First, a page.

Anti-violence activists are applauding a funding deal announced Thursday that will see the city spend more than $155 million on programs and initiatives designed to quell the gun violence epidemic, which is putting Philadelphia on pace to set a new single-year record for homicides despite police taking a record number of illegal guns off the street.
Mayor Jim Kenney’s initial budget proposal called for $34 million for anti-violence efforts.
“It’s a great step in the right direction,” said Dorothy Johnson-Speight, founder of Mothers in Charge, a citywide violence prevention group.
“The city seems to be getting serious about addressing the issue of gun violence,” said Anton Moore, executive director of Unity in the Community.
The deal, hailed as “historic” by members of City Council, comes less than two weeks after lawmakers urged the Kenney administration to spend an additional $100 million on violence prevention measures. It includes $87 million in existing funding and $68.3 million in new funds for the fiscal year that begins July 1.
Though specific details remain scant, the plan is designed to address the epidemic through a variety of strategies, including community empowerment, employment and jobs training, prevention, and safe havens for children and youth.
City Councilmember Kenyatta Johnnson, who strongly advocated for increased anti-violence funding, called the deal a “paradigm shift.”
“We know from past approaches, we can’t arrest our way out of this situation. So at the end of the day, we have to do something different,” said Johnson.
An outline of the deal obtained by WHYY News details some of the planned spending, including a total of $49 million to support grassroots anti-violence organizations, out-of-school programming, and targeted community investment grants.
Another $30 million will go to a pair of violence prevention programs, transitional jobs initiatives, and mental health co-response programs. The sum also includes an undisclosed amount of restored funding to the Department of Parks and Recreation and the Free Library of Philadelphia, which both saw budget cuts during the pandemic.
There is also money earmarked for workforce development and job training through the Commerce Department, as well the creation of two “curfew centers,” places where unattended juveniles are brought until a parent or guardian picks them up.
The activists who spoke with WHYY were especially pleased to see that millions more will be going to grassroots anti-violence groups, whose leaders often rely on a combination of fundraising, donations, and their personal bank accounts to stay afloat.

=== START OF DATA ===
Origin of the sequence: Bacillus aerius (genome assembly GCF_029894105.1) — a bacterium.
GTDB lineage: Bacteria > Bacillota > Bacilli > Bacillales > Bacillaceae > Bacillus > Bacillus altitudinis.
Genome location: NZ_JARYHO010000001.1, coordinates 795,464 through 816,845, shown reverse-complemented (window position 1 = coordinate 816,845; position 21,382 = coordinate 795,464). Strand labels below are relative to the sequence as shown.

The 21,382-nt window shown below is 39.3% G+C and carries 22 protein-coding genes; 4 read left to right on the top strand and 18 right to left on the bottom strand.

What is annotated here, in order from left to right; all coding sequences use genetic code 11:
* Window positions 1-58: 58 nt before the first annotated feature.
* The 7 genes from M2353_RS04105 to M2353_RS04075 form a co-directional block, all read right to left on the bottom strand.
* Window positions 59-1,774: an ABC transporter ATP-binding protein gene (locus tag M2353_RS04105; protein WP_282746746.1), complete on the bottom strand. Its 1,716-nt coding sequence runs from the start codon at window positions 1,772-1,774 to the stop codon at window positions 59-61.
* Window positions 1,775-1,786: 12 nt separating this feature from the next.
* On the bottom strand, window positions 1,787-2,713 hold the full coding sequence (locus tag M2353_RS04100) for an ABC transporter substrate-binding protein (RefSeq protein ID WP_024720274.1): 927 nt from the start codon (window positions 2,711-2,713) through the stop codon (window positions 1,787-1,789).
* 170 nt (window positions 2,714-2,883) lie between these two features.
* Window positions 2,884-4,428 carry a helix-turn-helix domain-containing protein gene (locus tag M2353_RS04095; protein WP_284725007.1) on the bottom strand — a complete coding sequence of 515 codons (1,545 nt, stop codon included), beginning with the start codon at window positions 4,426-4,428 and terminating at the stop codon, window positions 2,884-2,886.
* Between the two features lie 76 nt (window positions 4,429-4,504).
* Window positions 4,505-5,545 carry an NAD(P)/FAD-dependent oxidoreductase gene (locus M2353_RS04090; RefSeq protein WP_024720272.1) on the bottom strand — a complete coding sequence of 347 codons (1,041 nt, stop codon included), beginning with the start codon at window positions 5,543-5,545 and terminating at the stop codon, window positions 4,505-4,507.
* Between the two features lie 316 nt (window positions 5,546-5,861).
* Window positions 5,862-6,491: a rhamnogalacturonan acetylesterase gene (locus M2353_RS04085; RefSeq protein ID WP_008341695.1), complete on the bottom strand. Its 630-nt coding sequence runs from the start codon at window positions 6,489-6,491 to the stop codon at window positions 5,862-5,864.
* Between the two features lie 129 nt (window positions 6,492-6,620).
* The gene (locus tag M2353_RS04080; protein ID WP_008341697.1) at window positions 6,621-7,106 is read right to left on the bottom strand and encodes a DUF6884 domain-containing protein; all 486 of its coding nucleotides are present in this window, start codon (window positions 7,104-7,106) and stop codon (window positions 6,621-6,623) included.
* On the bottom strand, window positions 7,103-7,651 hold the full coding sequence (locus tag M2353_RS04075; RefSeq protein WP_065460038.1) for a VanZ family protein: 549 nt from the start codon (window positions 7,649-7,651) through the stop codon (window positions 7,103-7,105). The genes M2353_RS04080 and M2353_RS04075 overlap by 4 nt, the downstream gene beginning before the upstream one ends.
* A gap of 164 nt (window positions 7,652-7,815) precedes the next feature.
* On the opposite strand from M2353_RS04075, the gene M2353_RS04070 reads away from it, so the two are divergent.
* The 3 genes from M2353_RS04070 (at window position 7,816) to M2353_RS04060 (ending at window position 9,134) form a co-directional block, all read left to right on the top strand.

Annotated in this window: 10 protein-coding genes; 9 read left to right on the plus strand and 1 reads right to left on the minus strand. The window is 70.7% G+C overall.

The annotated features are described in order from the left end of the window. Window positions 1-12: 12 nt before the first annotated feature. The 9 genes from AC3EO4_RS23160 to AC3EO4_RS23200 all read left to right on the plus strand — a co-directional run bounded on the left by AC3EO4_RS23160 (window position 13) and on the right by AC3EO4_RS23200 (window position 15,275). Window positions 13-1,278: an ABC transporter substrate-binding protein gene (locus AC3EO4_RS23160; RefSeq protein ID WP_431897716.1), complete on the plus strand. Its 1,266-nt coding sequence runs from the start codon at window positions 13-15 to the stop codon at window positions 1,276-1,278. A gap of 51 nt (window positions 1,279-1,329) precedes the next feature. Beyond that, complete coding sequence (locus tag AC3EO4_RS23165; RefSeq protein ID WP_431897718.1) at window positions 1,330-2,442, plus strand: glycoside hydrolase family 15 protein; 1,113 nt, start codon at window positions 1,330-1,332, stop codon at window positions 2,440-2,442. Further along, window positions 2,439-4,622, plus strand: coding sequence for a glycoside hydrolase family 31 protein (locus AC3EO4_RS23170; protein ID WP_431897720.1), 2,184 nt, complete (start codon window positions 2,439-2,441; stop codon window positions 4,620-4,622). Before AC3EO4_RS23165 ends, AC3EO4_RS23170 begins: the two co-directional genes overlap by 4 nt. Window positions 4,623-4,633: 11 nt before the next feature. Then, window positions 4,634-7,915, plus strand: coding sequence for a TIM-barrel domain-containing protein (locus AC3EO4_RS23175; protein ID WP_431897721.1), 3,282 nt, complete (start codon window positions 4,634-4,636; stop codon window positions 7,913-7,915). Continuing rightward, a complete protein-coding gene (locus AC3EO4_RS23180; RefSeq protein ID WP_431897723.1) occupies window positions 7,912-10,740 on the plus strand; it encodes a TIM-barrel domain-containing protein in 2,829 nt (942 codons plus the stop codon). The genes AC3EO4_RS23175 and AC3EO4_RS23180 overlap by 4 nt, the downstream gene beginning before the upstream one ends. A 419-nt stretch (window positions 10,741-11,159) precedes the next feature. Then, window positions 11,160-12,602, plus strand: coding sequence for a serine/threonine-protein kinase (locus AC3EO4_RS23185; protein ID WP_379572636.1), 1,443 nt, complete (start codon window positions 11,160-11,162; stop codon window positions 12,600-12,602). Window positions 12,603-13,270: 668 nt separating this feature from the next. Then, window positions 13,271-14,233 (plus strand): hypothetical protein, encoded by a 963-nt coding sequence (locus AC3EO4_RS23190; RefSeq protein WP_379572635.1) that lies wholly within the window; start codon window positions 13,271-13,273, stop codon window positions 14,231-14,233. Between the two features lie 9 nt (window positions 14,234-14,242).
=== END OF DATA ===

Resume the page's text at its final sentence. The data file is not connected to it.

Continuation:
Those organizations are critical to any plan to reduce gun violence because they have direct ties to the communities where the epidemic has the most impact, the activists said, and need to be treated that way, whether the group is a household name or not.
“Just because the name may not be out there … does not mean that the organization is not working,” said Terrez McCleary, founder of Moms Bonded By Grief.
In August, McCleary’s group is taking dozens of children affected by gun violence on a three-day retreat in the Poconos, where they’ll have the chance to speak to a trauma counselor, as well as process their feelings with parents and kids who are intimately familiar with the frustration and grief that come with having a loved one shot and killed.
McCleary, who started the organization after her daughter was fatally shot in South Philadelphia in 2009, said requests keep coming in for the nascent program, forcing her to consider limiting capacity this year and putting out a call for next summer.
“It’s getting too expensive,” she said.
Moore understands. His group raised funds to launch a training program for at-risk young men to learn carpentry. The 20-week academy, which will pay participants a stipend, will also tackle mental health issues and provide mentorship opportunities, something that gave a younger Moore a sense of direction while his father was incarcerated.
Moore said any kind of outreach requires funding, especially if it’s paired with the promise of social services or a slot in a job training program, things that can help entice people to consider making positive changes that could remove them from the crosshairs.
“No one is just gonna show up and say, ‘Hey, I’m at-risk,’” said Moore. “We have to go out into those neighborhoods, get down and dirty, roll our sleeves up and help those people. That takes money.”
It’s unclear how funding for community groups will be disbursed under the new deal. Those details — and others about the plan — will likely become clearer after the budget is passed, which is expected to happen next week.
But Tyrique Glasgow, who leads the Young Chances Foundation in South Philadelphia, said those details are everything. The additional funding is promising, he said, but it’s nothing without a strategy ensuring that the money is spent in a way that translates to real, measurable change in a city saddled with unrelenting gun violence.
More than 950 people have been shot in the city so far this year.
“I wanna see lives saved now,” said Glasgow.
Get daily updates from WHYY News!